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At common law, criminal conversation, often abbreviated as crim. con., is a tort arising from adultery. "Conversation" is an old euphemism for sexual intercourse that is obsolete except as part of this term.
It is similar to breach of promise, a tort involving a broken engagement against the betrothed, and alienation of affections, a tort action brought by a spouse against a third party, who interfered with the marriage relationship. These torts have been abolished in most jurisdictions. The tort of criminal conversation was abolished in England and Wales in 1857; in Northern Ireland in 1939; in Australia in 1975; and in the Republic of Ireland in 1981. Prior to its abolition, a husband could sue any man who had intercourse with his wife, regardless of whether she consented – unless the couple was already separated, in which case the husband could only sue if the separation was caused by the person he was suing.
Criminal conversation still exists in parts of the United States, but the application has changed. At least 29 states have abolished the tort by statute and another four have abolished it judicially. The tort of criminal conversation seeks damages for the act of sexual intercourse outside marriage, between the spouse and a third party. Each act of adultery can give rise to a separate claim for criminal conversation.
England and Wales
Initially, criminal conversation was an action brought by a husband for compensation for the breach of fidelity with his wife. Only a husband could be the plaintiff, and only the "other man" could be the defendant.
Suits for criminal conversation reached their height in late 18th and early 19th-century England, where large sums, often between £10,000 and £20,000 (worth upwards of £1–2 million in today's terms), could be demanded by the plaintiff for the debauching of his wife. These suits were conducted at the Court of the King's Bench in Westminster Hall, and were highly publicised by publishers such as Edmund Curll and in the newspapers of the day. Although neither the plaintiff, defendant, nor the wife accused of the adultery was permitted to take the stand, evidence of the adulterous behaviour was presented by servants or observers.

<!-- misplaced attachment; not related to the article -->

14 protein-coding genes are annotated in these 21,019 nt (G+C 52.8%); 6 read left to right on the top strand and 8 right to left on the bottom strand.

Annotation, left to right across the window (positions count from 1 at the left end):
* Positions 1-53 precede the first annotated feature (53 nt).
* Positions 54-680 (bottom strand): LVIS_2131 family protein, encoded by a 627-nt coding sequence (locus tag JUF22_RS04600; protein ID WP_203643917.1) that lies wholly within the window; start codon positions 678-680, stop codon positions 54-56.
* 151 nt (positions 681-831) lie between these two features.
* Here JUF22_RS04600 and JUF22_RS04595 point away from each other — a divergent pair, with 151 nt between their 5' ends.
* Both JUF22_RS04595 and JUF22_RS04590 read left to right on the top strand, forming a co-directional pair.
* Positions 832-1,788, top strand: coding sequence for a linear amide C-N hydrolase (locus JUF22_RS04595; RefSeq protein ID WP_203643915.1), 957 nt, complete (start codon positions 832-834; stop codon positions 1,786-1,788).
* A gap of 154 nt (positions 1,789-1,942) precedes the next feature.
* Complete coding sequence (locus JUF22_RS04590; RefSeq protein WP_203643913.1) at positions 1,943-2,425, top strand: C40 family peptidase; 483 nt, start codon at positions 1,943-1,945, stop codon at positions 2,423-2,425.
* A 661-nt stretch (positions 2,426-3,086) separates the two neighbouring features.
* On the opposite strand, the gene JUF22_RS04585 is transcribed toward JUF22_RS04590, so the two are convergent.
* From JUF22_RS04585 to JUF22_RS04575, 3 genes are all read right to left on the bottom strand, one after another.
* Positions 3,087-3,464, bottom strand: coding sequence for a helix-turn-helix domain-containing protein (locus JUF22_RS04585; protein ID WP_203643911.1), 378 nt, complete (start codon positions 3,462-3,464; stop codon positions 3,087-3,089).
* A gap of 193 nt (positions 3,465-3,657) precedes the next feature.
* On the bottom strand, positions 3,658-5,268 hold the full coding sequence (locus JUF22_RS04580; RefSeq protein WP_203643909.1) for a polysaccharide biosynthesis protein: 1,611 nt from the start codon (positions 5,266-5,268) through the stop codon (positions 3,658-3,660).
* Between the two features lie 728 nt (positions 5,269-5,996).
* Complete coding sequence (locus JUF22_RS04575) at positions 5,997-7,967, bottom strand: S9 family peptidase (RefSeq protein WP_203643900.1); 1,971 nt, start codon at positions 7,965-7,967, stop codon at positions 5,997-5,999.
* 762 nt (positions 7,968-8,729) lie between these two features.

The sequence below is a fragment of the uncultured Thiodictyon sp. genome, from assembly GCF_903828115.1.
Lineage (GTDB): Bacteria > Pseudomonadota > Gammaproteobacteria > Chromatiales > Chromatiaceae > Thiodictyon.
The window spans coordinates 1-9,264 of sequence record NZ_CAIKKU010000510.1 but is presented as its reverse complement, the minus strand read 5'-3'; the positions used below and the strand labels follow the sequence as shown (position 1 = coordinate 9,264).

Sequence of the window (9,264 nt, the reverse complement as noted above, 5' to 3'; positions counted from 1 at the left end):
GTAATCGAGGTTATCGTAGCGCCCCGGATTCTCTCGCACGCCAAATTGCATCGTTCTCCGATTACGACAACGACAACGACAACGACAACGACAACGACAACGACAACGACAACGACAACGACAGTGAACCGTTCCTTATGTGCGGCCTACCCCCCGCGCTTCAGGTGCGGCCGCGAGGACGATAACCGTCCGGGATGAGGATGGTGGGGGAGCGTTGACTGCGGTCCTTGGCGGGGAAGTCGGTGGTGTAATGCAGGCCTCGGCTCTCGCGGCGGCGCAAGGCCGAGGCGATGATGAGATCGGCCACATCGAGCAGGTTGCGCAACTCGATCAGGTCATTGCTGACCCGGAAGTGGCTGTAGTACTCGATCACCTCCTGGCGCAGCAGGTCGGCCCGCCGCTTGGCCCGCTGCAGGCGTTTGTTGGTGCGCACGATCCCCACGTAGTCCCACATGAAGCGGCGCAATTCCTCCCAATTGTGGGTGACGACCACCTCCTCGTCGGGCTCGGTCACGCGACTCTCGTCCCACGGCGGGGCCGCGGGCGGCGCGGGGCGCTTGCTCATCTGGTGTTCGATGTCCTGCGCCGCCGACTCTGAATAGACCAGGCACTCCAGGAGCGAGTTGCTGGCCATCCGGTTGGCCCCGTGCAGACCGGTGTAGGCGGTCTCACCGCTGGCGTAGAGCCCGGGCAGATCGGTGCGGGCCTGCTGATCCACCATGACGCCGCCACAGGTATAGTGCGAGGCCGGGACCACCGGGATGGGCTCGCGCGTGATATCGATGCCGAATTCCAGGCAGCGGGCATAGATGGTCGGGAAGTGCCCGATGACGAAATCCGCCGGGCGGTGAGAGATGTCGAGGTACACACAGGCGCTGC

A number of sensational cases involving members of the aristocracy gained public notoriety in this period. In the 1769 case of Grosvenor v Cumberland, Lord Grosvenor sued the King's brother, the Duke of Cumberland, for criminal conversation with his wife, and was awarded damages of £10,000. In the 1782 case of Worsley v Bisset, Sir Richard Worsley won a technical victory against George Bisset, but was awarded the derisory sum of only one shilling damages: the fact of adultery was not contested, but it was found that he had colluded in his own dishonour by showing his friend his wife, Seymour Dorothy Fleming, naked in a bath-house. In 1796, the Earl of Westmeath was awarded £10,000 against his wife's lover, Augustus Cavendish-Bradshaw. In 1807 Lord Cloncurry brought a much publicized action for criminal conversation against his former friend Sir John Piers, and was awarded damages of £20,000.